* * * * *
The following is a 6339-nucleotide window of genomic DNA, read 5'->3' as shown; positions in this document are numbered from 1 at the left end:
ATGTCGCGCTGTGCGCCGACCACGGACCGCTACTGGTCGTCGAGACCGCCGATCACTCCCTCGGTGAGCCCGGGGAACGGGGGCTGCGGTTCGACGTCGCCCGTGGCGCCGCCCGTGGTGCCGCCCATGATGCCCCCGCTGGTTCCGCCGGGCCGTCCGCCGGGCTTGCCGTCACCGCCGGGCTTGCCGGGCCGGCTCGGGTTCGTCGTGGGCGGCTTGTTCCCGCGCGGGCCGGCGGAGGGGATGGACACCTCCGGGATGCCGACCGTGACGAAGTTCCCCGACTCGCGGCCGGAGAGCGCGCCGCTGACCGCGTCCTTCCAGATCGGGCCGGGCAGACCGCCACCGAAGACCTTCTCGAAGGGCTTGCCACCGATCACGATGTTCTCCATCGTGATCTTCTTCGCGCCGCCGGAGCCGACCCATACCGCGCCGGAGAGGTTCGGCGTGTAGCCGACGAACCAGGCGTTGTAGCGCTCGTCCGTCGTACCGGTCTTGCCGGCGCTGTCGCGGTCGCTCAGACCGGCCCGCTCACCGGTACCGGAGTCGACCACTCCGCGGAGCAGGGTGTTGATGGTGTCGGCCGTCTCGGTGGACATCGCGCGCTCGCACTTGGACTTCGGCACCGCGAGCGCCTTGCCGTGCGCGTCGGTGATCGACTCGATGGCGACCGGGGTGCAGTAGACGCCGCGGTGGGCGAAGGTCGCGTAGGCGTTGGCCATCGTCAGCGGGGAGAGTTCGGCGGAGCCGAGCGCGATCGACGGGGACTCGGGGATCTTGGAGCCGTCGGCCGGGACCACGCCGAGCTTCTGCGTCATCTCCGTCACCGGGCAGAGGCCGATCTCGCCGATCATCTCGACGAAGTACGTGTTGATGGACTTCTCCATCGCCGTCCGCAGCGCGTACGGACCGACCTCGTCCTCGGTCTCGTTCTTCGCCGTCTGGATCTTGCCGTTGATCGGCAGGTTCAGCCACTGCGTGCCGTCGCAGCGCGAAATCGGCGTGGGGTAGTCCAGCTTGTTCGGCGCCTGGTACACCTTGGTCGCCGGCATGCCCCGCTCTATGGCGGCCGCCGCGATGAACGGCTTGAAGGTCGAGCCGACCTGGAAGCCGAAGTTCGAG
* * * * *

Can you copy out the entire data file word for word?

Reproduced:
The following is a 6339-nucleotide window of genomic DNA, read 5'->3' as shown; positions in this document are numbered from 1 at the left end:
ATGTCGCGCTGTGCGCCGACCACGGACCGCTACTGGTCGTCGAGACCGCCGATCACTCCCTCGGTGAGCCCGGGGAACGGGGGCTGCGGTTCGACGTCGCCCGTGGCGCCGCCCGTGGTGCCGCCCATGATGCCCCCGCTGGTTCCGCCGGGCCGTCCGCCGGGCTTGCCGTCACCGCCGGGCTTGCCGGGCCGGCTCGGGTTCGTCGTGGGCGGCTTGTTCCCGCGCGGGCCGGCGGAGGGGATGGACACCTCCGGGATGCCGACCGTGACGAAGTTCCCCGACTCGCGGCCGGAGAGCGCGCCGCTGACCGCGTCCTTCCAGATCGGGCCGGGCAGACCGCCACCGAAGACCTTCTCGAAGGGCTTGCCACCGATCACGATGTTCTCCATCGTGATCTTCTTCGCGCCGCCGGAGCCGACCCATACCGCGCCGGAGAGGTTCGGCGTGTAGCCGACGAACCAGGCGTTGTAGCGCTCGTCCGTCGTACCGGTCTTGCCGGCGCTGTCGCGGTCGCTCAGACCGGCCCGCTCACCGGTACCGGAGTCGACCACTCCGCGGAGCAGGGTGTTGATGGTGTCGGCCGTCTCGGTGGACATCGCGCGCTCGCACTTGGACTTCGGCACCGCGAGCGCCTTGCCGTGCGCGTCGGTGATCGACTCGATGGCGACCGGGGTGCAGTAGACGCCGCGGTGGGCGAAGGTCGCGTAGGCGTTGGCCATCGTCAGCGGGGAGAGTTCGGCGGAGCCGAGCGCGATCGACGGGGACTCGGGGATCTTGGAGCCGTCGGCCGGGACCACGCCGAGCTTCTGCGTCATCTCCGTCACCGGGCAGAGGCCGATCTCGCCGATCATCTCGACGAAGTACGTGTTGATGGACTTCTCCATCGCCGTCCGCAGCGCGTACGGACCGACCTCGTCCTCGGTCTCGTTCTTCGCCGTCTGGATCTTGCCGTTGATCGGCAGGTTCAGCCACTGCGTGCCGTCGCAGCGCGAAATCGGCGTGGGGTAGTCCAGCTTGTTCGGCGCCTGGTACACCTTGGTCGCCGGCATGCCCCGCTCTATGGCGGCCGCCGCGATGAACGGCTTGAAGGTCGAGCCGACCTGGAAGCCGAAGTTCGAG